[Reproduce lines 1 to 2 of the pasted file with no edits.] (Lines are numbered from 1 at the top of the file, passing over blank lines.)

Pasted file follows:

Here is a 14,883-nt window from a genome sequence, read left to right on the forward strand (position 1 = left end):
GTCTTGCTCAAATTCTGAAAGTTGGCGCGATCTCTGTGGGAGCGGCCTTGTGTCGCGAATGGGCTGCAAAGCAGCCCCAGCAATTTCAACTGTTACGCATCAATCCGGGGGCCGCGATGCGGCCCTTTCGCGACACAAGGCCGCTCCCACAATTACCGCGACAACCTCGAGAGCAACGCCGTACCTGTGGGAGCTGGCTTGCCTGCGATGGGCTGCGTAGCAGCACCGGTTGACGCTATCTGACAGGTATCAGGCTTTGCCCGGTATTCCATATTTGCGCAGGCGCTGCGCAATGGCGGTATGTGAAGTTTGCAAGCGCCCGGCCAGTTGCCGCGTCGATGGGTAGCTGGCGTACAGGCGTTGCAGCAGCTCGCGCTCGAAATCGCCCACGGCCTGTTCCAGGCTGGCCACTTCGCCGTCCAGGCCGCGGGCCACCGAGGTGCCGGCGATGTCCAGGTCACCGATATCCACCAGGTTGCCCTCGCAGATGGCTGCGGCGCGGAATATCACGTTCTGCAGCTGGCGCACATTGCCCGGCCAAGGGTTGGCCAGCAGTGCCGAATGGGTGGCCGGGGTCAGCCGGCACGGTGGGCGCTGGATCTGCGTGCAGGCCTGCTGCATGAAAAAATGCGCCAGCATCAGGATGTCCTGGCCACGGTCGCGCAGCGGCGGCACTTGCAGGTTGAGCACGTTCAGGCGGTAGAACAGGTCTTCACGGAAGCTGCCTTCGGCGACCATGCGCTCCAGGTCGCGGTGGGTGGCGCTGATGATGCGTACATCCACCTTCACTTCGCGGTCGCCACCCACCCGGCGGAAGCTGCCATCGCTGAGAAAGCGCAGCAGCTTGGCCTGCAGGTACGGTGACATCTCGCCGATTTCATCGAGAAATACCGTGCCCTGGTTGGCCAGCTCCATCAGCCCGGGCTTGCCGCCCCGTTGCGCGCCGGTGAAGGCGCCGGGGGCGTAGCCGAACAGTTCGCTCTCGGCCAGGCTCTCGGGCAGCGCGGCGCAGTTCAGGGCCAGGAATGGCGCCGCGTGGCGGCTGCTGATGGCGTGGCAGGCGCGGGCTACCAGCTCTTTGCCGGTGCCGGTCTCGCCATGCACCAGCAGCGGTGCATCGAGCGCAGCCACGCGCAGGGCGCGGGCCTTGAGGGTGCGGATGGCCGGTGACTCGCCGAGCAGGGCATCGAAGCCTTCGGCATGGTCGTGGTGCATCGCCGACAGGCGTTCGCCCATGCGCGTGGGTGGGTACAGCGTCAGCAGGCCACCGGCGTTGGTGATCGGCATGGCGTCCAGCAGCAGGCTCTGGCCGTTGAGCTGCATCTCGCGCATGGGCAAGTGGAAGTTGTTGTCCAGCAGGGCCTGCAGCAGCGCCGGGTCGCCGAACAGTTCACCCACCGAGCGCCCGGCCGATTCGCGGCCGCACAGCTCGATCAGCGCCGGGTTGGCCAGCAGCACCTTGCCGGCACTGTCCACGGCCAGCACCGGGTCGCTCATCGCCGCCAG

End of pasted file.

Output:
Here is a 14,883-nt window from a genome sequence, read left to right on the forward strand (position 1 = left end):
GTCTTGCTCAAATTCTGAAAGTTGGCGCGATCTCTGTGGGAGCGGCCTTGTGTCGCGAATGGGCTGCAAAGCAGCCCCAGCAATTTCAACTGTTACGCATCAATCCGGGGGCCGCGATGCGGCCCTTTCGCGACACAAGGCCGCTCCCACAATTACCGCGACAACCTCGAGAGCAACGCCGTACCTGTGGGAGCTGGCTTGCCTGCGATGGGCTGCGTAGCAGCACCGGTTGACGCTATCTGACAGGTATCAGGCTTTGCCCGGTATTCCATATTTGCGCAGGCGCTGCGCAATGGCGGTATGTGAAGTTTGCAAGCGCCCGGCCAGTTGCCGCGTCGATGGGTAGCTGGCGTACAGGCGTTGCAGCAGCTCGCGCTCGAAATCGCCCACGGCCTGTTCCAGGCTGGCCACTTCGCCGTCCAGGCCGCGGGCCACCGAGGTGCCGGCGATGTCCAGGTCACCGATATCCACCAGGTTGCCCTCGCAGATGGCTGCGGCGCGGAATATCACGTTCTGCAGCTGGCGCACATTGCCCGGCCAAGGGTTGGCCAGCAGTGCCGAATGGGTGGCCGGGGTCAGCCGGCACGGTGGGCGCTGGATCTGCGTGCAGGCCTGCTGCATGAAAAAATGCGCCAGCATCAGGATGTCCTGGCCACGGTCGCGCAGCGGCGGCACTTGCAGGTTGAGCACGTTCAGGCGGTAGAACAGGTCTTCACGGAAGCTGCCTTCGGCGACCATGCGCTCCAGGTCGCGGTGGGTGGCGCTGATGATGCGTACATCCACCTTCACTTCGCGGTCGCCACCCACCCGGCGGAAGCTGCCATCGCTGAGAAAGCGCAGCAGCTTGGCCTGCAGGTACGGTGACATCTCGCCGATTTCATCGAGAAATACCGTGCCCTGGTTGGCCAGCTCCATCAGCCCGGGCTTGCCGCCCCGTTGCGCGCCGGTGAAGGCGCCGGGGGCGTAGCCGAACAGTTCGCTCTCGGCCAGGCTCTCGGGCAGCGCGGCGCAGTTCAGGGCCAGGAATGGCGCCGCGTGGCGGCTGCTGATGGCGTGGCAGGCGCGGGCTACCAGCTCTTTGCCGGTGCCGGTCTCGCCATGCACCAGCAGCGGTGCATCGAGCGCAGCCACGCGCAGGGCGCGGGCCTTGAGGGTGCGGATGGCCGGTGACTCGCCGAGCAGGGCATCGAAGCCTTCGGCATGGTCGTGGTGCATCGCCGACAGGCGTTCGCCCATGCGCGTGGGTGGGTACAGCGTCAGCAGGCCACCGGCGTTGGTGATCGGCATGGCGTCCAGCAGCAGGCTCTGGCCGTTGAGCTGCATCTCGCGCATGGGCAAGTGGAAGTTGTTGTCCAGCAGGGCCTGCAGCAGCGCCGGGTCGCCGAACAGTTCACCCACCGAGCGCCCGGCCGATTCGCGGCCGCACAGCTCGATCAGCGCCGGGTTGGCCAGCAGCACCTTGCCGGCACTGTCCACGGCCAGCACCGGGTCGCTCATCGCCGCCAG